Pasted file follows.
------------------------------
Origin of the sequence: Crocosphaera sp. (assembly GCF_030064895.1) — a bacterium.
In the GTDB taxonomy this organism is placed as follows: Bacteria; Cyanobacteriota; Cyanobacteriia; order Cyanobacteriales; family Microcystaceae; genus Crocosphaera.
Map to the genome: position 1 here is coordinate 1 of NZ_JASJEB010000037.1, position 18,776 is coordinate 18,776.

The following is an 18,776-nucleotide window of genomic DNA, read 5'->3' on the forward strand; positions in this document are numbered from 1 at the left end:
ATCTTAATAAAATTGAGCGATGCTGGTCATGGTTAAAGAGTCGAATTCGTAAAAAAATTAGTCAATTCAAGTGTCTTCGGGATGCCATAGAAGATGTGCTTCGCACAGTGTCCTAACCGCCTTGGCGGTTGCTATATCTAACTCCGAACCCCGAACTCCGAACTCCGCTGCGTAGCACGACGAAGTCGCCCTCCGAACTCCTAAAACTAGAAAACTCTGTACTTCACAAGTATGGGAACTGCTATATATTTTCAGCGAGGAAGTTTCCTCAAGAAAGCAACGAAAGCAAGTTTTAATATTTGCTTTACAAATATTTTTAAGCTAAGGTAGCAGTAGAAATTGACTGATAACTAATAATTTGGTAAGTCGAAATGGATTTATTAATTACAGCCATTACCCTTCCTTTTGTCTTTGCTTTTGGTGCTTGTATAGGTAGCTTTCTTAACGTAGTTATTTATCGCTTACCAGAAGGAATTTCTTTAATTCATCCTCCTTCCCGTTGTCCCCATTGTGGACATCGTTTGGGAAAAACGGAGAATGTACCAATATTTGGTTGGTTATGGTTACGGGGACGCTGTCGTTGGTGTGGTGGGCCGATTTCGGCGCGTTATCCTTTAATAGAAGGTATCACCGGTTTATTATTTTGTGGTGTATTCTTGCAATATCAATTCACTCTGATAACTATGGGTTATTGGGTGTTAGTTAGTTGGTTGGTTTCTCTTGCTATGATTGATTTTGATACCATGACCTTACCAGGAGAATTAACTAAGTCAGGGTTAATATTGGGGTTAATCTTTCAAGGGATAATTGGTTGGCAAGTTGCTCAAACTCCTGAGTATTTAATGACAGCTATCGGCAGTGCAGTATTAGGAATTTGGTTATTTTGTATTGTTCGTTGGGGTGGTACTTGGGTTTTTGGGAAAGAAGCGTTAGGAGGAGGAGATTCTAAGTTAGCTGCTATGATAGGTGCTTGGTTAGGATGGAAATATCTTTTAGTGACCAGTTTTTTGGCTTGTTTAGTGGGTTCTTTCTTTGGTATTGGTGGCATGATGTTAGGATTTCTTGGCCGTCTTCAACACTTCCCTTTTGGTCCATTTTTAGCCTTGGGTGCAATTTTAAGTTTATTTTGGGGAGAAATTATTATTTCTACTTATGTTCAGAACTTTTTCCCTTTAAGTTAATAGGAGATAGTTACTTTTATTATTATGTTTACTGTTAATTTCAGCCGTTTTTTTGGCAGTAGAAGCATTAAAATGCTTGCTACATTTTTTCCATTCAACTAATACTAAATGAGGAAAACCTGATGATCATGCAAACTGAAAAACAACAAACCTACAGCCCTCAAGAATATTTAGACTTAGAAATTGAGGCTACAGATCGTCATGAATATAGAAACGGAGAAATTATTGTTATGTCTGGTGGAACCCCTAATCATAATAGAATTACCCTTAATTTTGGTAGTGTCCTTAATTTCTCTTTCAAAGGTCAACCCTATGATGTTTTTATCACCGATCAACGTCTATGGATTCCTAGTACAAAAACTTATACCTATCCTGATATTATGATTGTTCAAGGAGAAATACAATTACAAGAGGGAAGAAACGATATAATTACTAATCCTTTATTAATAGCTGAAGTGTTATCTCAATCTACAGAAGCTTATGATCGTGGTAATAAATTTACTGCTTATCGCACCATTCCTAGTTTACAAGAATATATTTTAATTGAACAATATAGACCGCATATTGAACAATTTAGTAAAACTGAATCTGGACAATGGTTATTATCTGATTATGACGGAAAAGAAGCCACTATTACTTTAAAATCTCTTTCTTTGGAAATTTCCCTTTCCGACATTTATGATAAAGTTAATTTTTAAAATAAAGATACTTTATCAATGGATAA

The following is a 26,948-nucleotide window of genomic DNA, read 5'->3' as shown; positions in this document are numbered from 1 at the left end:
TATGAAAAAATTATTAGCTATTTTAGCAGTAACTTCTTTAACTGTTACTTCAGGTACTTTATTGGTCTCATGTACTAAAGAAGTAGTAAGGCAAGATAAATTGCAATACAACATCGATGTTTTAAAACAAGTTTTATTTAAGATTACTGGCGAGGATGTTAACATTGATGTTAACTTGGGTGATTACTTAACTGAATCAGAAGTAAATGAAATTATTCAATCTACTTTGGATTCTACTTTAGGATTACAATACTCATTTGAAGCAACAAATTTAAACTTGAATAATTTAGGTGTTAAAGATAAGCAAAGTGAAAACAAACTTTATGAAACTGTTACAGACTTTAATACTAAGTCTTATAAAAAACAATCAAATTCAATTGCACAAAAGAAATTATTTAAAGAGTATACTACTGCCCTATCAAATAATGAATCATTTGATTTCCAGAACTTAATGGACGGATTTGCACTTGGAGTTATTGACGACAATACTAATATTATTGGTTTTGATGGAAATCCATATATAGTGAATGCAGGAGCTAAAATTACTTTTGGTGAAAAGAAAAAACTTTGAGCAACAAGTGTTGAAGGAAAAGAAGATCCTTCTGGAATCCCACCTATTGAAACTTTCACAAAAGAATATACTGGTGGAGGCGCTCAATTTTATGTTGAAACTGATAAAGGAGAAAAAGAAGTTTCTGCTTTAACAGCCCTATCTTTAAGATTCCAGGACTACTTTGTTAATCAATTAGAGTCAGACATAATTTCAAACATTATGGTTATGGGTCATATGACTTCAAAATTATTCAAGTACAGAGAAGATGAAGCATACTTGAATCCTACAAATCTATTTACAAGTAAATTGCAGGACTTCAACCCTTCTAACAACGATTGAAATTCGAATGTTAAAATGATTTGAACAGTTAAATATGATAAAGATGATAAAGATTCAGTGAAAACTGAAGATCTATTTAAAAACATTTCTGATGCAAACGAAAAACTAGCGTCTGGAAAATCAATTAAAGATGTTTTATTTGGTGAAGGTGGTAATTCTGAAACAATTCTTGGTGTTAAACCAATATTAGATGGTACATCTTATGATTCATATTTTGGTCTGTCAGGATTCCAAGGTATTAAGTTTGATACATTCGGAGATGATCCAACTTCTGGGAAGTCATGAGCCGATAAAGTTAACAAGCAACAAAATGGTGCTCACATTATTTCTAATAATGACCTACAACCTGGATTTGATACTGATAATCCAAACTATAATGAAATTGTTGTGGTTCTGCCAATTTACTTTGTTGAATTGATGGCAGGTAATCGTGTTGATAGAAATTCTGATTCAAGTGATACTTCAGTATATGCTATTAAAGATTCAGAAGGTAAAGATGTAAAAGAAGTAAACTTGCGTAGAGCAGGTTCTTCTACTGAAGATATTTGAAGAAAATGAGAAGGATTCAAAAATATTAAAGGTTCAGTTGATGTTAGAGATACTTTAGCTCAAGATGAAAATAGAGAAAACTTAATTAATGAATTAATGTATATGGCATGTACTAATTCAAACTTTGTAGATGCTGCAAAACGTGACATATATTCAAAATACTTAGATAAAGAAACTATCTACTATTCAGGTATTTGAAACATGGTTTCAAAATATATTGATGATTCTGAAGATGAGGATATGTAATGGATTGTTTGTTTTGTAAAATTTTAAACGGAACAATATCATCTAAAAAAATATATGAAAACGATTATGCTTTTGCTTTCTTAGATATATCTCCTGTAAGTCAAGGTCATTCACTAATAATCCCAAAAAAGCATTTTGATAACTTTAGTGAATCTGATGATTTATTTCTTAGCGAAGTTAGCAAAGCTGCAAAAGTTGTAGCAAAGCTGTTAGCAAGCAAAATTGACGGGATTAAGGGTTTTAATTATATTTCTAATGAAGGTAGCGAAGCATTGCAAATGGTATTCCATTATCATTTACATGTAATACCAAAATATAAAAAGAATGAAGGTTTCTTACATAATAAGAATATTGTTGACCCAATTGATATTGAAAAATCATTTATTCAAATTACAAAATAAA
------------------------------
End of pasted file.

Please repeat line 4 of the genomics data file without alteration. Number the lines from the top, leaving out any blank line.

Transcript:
The following is an 18,776-nucleotide window of genomic DNA, read 5'->3' on the forward strand; positions in this document are numbered from 1 at the left end: